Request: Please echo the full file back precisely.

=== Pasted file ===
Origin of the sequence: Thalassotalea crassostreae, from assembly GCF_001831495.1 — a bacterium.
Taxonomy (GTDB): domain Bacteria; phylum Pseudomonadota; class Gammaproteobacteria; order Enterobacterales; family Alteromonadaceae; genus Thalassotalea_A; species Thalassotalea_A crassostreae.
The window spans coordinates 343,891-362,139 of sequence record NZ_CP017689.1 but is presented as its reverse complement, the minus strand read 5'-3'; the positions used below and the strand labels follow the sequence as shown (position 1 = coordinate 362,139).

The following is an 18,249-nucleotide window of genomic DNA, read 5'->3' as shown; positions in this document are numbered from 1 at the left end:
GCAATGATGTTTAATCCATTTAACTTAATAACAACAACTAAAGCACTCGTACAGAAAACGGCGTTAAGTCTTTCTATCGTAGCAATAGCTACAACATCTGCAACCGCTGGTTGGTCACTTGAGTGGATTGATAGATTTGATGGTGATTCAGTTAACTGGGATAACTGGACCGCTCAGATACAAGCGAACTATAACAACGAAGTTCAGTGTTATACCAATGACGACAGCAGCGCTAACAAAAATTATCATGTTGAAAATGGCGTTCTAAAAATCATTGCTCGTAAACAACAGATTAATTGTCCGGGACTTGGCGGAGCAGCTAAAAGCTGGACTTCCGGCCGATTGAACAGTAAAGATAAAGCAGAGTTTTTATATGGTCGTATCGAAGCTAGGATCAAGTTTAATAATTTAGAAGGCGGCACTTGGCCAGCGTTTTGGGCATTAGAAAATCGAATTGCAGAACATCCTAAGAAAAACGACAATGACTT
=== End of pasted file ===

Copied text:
Origin of the sequence: Thalassotalea crassostreae, from assembly GCF_001831495.1 — a bacterium.
Taxonomy (GTDB): domain Bacteria; phylum Pseudomonadota; class Gammaproteobacteria; order Enterobacterales; family Alteromonadaceae; genus Thalassotalea_A; species Thalassotalea_A crassostreae.
The window spans coordinates 343,891-362,139 of sequence record NZ_CP017689.1 but is presented as its reverse complement, the minus strand read 5'-3'; the positions used below and the strand labels follow the sequence as shown (position 1 = coordinate 362,139).

The following is an 18,249-nucleotide window of genomic DNA, read 5'->3' as shown; positions in this document are numbered from 1 at the left end:
GCAATGATGTTTAATCCATTTAACTTAATAACAACAACTAAAGCACTCGTACAGAAAACGGCGTTAAGTCTTTCTATCGTAGCAATAGCTACAACATCTGCAACCGCTGGTTGGTCACTTGAGTGGATTGATAGATTTGATGGTGATTCAGTTAACTGGGATAACTGGACCGCTCAGATACAAGCGAACTATAACAACGAAGTTCAGTGTTATACCAATGACGACAGCAGCGCTAACAAAAATTATCATGTTGAAAATGGCGTTCTAAAAATCATTGCTCGTAAACAACAGATTAATTGTCCGGGACTTGGCGGAGCAGCTAAAAGCTGGACTTCCGGCCGATTGAACAGTAAAGATAAAGCAGAGTTTTTATATGGTCGTATCGAAGCTAGGATCAAGTTTAATAATTTAGAAGGCGGCACTTGGCCAGCGTTTTGGGCATTAGAAAATCGAATTGCAGAACATCCTAAGAAAAACGACAATGACTT